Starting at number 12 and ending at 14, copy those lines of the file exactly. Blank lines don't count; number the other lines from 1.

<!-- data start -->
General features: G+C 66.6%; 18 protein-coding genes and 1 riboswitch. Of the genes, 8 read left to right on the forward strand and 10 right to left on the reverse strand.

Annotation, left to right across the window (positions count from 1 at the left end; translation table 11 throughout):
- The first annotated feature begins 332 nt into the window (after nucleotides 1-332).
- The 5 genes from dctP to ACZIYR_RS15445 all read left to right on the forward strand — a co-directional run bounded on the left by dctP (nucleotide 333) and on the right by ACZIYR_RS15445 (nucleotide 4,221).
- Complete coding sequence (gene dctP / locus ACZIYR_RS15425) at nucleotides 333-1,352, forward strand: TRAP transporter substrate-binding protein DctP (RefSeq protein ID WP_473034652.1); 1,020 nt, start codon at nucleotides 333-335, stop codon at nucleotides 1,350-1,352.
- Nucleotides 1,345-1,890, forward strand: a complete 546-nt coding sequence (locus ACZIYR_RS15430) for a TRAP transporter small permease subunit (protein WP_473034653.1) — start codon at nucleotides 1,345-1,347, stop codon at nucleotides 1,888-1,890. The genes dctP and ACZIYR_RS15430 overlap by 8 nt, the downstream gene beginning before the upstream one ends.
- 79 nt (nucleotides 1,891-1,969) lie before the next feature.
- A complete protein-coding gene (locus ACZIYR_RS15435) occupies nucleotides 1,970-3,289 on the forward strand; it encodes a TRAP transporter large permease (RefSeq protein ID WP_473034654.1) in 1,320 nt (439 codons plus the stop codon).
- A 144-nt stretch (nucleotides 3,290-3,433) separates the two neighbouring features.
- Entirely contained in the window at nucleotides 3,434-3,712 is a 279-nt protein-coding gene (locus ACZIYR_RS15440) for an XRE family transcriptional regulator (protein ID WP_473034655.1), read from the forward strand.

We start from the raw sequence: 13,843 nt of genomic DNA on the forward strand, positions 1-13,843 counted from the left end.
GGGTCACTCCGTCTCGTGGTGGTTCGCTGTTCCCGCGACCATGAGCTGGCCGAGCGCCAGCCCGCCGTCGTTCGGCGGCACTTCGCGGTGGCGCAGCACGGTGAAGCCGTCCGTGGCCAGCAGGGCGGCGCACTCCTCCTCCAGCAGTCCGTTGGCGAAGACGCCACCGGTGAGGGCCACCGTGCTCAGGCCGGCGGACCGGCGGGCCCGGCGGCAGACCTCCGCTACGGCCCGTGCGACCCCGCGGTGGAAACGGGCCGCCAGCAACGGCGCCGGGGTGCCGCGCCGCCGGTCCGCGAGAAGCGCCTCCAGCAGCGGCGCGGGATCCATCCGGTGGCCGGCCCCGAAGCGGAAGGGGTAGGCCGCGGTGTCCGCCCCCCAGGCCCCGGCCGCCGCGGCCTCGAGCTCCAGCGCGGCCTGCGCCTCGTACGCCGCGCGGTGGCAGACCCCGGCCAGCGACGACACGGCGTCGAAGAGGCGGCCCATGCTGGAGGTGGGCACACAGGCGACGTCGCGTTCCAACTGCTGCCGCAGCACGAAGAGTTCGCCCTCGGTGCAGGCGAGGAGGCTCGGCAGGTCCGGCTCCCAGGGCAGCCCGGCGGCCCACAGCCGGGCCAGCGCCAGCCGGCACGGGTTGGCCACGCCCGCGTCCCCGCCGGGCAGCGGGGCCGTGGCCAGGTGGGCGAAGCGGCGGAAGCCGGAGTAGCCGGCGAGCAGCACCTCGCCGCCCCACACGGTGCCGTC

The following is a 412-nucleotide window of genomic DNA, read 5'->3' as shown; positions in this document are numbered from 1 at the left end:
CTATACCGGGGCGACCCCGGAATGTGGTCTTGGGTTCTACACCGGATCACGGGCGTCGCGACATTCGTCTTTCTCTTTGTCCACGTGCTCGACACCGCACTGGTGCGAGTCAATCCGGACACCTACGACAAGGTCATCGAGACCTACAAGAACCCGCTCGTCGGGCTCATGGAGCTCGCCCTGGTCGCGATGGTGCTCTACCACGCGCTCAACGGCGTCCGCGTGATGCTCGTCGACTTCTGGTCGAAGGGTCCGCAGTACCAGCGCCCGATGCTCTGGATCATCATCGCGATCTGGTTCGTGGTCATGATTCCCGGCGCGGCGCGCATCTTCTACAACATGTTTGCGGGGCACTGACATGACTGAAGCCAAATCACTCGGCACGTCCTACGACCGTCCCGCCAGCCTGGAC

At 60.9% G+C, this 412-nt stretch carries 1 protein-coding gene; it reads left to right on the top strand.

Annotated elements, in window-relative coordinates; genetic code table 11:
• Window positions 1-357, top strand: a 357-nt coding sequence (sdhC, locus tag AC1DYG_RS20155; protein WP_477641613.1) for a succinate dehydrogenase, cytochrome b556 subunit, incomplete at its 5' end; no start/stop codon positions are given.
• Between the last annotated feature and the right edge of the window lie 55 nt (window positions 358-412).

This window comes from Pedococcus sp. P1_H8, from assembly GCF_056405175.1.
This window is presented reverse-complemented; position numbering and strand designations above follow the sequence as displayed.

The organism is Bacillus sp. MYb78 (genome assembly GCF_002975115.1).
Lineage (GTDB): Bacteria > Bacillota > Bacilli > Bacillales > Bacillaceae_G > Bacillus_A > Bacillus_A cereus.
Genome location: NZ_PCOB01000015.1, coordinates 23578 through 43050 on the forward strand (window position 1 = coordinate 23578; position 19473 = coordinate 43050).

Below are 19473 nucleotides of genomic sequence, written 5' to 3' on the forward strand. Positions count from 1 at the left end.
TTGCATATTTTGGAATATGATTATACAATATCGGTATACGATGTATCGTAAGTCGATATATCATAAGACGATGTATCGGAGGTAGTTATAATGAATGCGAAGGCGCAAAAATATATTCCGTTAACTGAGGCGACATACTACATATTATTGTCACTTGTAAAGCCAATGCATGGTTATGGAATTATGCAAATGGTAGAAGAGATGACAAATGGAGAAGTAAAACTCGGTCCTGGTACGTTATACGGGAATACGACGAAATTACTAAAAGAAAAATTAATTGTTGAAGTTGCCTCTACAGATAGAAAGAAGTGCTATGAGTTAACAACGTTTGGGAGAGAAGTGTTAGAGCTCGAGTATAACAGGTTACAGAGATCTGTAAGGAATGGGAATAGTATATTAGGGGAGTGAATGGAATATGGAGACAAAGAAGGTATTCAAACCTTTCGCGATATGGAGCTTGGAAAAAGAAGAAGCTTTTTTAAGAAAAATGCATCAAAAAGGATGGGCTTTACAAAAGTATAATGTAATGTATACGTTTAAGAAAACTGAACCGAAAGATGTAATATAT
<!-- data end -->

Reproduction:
GGGTCACTCCGTCTCGTGGTGGTTCGCTGTTCCCGCGACCATGAGCTGGCCGAGCGCCAGCCCGCCGTCGTTCGGCGGCACTTCGCGGTGGCGCAGCACGGTGAAGCCGTCCGTGGCCAGCAGGGCGGCGCACTCCTCCTCCAGCAGTCCGTTGGCGAAGACGCCACCGGTGAGGGCCACCGTGCTCAGGCCGGCGGACCGGCGGGCCCGGCGGCAGACCTCCGCTACGGCCCGTGCGACCCCGCGGTGGAAACGGGCCGCCAGCAACGGCGCCGGGGTGCCGCGCCGCCGGTCCGCGAGAAGCGCCTCCAGCAGCGGCGCGGGATCCATCCGGTGGCCGGCCCCGAAGCGGAAGGGGTAGGCCGCGGTGTCCGCCCCCCAGGCCCCGGCCGCCGCGGCCTCGAGCTCCAGCGCGGCCTGCGCCTCGTACGCCGCGCGGTGGCAGACCCCGGCCAGCGACGACACGGCGTCGAAGAGGCGGCCCATGCTGGAGGTGGGCACACAGGCGACGTCGCGTTCCAACTGCTGCCGCAGCACGAAGAGTTCGCCCTCGGTGCAGGCGAGGAGGCTCGGCAGGTCCGGCTCCCAGGGCAGCCCGGCGGCCCACAGCCGGGCCAGCGCCAGCCGGCACGGGTTGGCCACGCCCGCGTCCCCGCCGGGCAGCGGGGCCGTGGCCAGGTGGGCGAAGCGGCGGAAGCCGGAGTAGCCGGCGAGCAGCACCTCGCCGCCCCACACGGTGCCGTC

The following is a 412-nucleotide window of genomic DNA, read 5'->3' as shown; positions in this document are numbered from 1 at the left end:
CTATACCGGGGCGACCCCGGAATGTGGTCTTGGGTTCTACACCGGATCACGGGCGTCGCGACATTCGTCTTTCTCTTTGTCCACGTGCTCGACACCGCACTGGTGCGAGTCAATCCGGACACCTACGACAAGGTCATCGAGACCTACAAGAACCCGCTCGTCGGGCTCATGGAGCTCGCCCTGGTCGCGATGGTGCTCTACCACGCGCTCAACGGCGTCCGCGTGATGCTCGTCGACTTCTGGTCGAAGGGTCCGCAGTACCAGCGCCCGATGCTCTGGATCATCATCGCGATCTGGTTCGTGGTCATGATTCCCGGCGCGGCGCGCATCTTCTACAACATGTTTGCGGGGCACTGACATGACTGAAGCCAAATCACTCGGCACGTCCTACGACCGTCCCGCCAGCCTGGAC